However, the police performance following Mulrunji's death was not what reasonable people would expect from experienced and streetwise officers. Events speak for themselves.

For some to claim that their behaviour (and perceptions of cosiness with those under investigation) was the harmless result of logistical realities is fairly rich given the same people saw bias in the fact that original coroner Michael Barnes had a beer with a lawyer.

Leaving aside Mulrunji and senior sergeant (now Acting Inspector) Chris Hurley, who was cleared of responsibility for his death, this case is indelibly marked by the serial failure of police and the CMC to bring any sort of closure or to deliver what most people would see as justice.

Half the world has probably given up on anything approaching justice in the Palm Island affair and the other half has joined Police Commissioner Bob Atkinson in wanting to "move on".

But it is difficult to move on when a dilatory investigation and a feeble response by the police service and a petulant CMC role leave us with the feeling the disciplinary procedure is slow to react, inconsistent and verging on the out of control.

That uneasy suspicion seems confirmed by inconsistency in several other cases: The nude runners from the Special Emergency Response Team, who copped Magistrate's Court and police service fines, suspensions and demotions; the lack of recorded action against police involved in a Queen St fracas that led to one officer receiving a court fine for assault; and the lack of public accountability for officers who remained silent while Senior Constable Benjamin Price was bashing people at Airlie Beach.

Police believe they are victimised and hamstrung by unrealistic expectations and petty oversight, while other citizens see their concerns ignored in an unedifying and legalistic spat between the police service and the CMC.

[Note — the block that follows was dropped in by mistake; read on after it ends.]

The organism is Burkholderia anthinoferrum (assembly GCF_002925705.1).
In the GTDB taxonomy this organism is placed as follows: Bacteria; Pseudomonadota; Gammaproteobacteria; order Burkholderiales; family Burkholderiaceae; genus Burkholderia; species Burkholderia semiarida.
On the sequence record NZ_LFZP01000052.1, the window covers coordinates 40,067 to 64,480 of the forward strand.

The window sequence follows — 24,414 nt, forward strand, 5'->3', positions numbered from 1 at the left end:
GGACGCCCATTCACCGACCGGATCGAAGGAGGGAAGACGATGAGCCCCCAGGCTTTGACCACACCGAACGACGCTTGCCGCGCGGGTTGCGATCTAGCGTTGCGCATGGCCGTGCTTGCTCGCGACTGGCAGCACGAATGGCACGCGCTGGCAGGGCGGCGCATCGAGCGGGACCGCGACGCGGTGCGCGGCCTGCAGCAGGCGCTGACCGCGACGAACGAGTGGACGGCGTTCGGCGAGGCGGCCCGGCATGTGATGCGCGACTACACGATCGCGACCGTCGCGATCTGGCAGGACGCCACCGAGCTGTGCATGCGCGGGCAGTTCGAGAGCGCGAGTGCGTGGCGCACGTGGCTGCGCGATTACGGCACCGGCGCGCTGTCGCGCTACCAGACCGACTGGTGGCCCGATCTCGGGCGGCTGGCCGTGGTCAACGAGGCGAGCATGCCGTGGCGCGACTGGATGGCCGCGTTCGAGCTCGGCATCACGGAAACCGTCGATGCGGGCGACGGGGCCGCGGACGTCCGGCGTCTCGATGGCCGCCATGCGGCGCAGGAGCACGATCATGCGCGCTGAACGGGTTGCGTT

This is rapidly turning from an administrative dogfight into a pressing issue demanding a political response.


Tuesday, March 15, 2011

Queensland's police whitewash tribunal lives on

Queensland's police complaints whitewash tribunal of the Joh era was notorious and was finally closed down by the Fitzgerald enquiry -- but the cops have found a way to re-create it

THE failure of police to conduct a proper investigation into the 2004 death of Palm Islander Mulrunji Doomadgee at the hand of a veteran policeman will not lead to disciplinary charges, with Queensland's anti-corruption watchdog powerless to take court action against any of the officers involved.

Crime and Misconduct commissioner Martin Moynihan QC will today announce he is unable to challenge a decision by the Queensland Police Service to reject the watchdog's recommendation for disciplinary action against six officers involved in the now discredited investigations.

The decision of police Deputy Commissioner Kathy Rynders to reject the CMC's recommendations and instead find that the officers face only "managerial guidance" is understood to have created a legal loophole that prevents a court appeal. The CMC can seek to overturn the decision only if it is in the formal police disciplinary process.

Civil liberties lawyers last night called for an independent review of the police disciplinary process in Queensland. "The police complaints system has broken down," Australian Council of Civil Liberties president Terry O'Gorman said. "The need is exemplified by the fact that it has taken six years and still it is unresolved as to whether the circumstances of Mr Doomadgee's death was properly investigated."

Mr Moynihan last year warned charges would be filed directly in Queensland's Civil and Administrative Tribunal against the six officers if he was unsatisfied with the response of Police Commissioner Bob Atkinson to a CMC report into the watchhouse death. The damning report echoed the findings of Deputy State Coroner Christine Clements in slamming the initial investigation as lacking "transparency, objectivity and independence".